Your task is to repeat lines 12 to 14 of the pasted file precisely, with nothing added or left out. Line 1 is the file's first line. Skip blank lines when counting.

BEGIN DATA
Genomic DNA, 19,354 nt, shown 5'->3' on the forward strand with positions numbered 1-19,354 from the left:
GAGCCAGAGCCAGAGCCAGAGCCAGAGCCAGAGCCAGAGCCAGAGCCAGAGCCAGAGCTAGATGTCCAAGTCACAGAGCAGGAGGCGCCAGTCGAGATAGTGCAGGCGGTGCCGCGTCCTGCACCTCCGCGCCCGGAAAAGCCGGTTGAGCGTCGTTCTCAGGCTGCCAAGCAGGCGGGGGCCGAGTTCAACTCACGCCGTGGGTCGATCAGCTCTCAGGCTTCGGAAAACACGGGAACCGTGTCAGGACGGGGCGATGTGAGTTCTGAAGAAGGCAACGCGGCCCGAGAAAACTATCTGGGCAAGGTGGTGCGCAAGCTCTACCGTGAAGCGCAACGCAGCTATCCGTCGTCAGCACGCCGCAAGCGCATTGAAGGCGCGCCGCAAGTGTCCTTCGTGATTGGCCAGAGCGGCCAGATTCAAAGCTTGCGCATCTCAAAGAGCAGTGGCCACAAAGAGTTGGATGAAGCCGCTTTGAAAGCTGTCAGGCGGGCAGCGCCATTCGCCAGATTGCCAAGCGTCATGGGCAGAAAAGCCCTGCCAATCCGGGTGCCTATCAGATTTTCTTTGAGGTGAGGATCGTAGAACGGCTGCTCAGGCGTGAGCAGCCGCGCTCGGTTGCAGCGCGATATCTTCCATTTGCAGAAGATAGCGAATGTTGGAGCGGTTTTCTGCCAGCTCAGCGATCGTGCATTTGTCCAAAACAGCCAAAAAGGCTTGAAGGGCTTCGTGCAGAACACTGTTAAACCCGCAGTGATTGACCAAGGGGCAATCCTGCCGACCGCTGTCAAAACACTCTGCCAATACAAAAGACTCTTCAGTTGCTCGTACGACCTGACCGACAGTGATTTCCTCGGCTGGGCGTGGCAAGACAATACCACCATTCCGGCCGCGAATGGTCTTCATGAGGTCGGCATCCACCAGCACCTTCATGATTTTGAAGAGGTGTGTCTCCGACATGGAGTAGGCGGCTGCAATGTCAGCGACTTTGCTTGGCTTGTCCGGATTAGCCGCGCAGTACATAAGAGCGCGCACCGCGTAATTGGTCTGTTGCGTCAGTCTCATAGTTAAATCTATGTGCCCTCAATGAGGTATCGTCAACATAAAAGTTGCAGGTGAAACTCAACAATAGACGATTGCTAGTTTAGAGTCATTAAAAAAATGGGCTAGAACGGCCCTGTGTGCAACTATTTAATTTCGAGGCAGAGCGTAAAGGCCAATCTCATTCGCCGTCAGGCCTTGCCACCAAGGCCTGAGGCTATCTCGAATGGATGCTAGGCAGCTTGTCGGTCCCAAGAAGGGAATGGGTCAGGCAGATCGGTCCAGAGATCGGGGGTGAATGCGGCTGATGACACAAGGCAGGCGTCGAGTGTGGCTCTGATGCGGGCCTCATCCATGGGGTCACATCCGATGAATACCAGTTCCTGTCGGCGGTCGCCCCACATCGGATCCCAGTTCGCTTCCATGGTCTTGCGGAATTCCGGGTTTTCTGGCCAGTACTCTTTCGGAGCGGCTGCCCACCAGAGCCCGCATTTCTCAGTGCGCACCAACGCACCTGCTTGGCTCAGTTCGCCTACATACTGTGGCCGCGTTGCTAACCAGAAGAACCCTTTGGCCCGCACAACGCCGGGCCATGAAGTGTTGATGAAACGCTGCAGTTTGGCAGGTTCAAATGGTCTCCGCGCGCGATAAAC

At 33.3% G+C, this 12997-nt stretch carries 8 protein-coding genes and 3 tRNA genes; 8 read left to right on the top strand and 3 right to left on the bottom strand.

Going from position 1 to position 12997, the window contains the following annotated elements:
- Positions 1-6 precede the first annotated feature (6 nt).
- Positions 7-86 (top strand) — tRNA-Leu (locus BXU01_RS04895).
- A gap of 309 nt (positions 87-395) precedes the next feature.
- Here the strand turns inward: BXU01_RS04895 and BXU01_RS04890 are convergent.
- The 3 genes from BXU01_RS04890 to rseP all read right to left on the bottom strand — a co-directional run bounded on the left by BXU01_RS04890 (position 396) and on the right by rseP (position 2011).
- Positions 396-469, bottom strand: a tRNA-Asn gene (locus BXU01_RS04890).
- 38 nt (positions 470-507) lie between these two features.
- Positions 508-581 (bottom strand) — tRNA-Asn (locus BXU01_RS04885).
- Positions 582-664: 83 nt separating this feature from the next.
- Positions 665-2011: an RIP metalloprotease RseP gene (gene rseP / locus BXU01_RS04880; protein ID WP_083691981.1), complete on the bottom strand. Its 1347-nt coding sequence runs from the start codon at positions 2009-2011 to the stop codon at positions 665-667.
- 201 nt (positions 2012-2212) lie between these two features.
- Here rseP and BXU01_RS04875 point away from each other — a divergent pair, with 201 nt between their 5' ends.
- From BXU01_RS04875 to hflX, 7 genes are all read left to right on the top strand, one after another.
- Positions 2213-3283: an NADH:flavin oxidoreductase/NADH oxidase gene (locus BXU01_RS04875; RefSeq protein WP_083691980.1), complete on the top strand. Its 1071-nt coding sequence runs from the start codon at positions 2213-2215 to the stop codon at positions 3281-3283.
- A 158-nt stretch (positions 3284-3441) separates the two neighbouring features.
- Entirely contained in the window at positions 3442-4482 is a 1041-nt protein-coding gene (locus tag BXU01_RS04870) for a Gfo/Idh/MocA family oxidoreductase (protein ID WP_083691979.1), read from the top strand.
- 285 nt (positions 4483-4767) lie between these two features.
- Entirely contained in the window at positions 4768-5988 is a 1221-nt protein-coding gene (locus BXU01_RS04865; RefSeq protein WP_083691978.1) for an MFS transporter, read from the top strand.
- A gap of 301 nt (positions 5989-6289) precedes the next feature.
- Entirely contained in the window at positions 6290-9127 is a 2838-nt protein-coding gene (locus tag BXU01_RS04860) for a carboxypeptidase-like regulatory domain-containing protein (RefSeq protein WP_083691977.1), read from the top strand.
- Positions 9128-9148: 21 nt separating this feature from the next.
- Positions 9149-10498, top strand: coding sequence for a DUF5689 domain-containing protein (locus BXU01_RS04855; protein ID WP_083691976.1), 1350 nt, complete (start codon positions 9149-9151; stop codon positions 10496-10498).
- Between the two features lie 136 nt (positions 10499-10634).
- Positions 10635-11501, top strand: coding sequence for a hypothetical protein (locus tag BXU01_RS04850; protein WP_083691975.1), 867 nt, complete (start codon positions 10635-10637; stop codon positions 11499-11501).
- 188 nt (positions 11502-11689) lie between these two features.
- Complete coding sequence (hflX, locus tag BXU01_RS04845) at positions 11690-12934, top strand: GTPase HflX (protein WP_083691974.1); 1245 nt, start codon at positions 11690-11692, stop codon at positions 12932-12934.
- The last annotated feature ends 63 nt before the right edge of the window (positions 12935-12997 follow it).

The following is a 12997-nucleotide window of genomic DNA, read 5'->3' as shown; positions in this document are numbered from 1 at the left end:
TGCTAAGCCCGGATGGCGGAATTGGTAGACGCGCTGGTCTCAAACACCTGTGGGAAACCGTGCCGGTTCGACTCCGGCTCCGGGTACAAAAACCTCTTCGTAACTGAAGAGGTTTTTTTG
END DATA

- Positions 508-581 (bottom strand) — tRNA-Asn (locus BXU01_RS04885).
- Positions 582-664: 83 nt separating this feature from the next.
- Positions 665-2011: an RIP metalloprotease RseP gene (gene rseP / locus BXU01_RS04880; protein ID WP_083691981.1), complete on the bottom strand. Its 1347-nt coding sequence runs from the start codon at positions 2009-2011 to the stop codon at positions 665-667.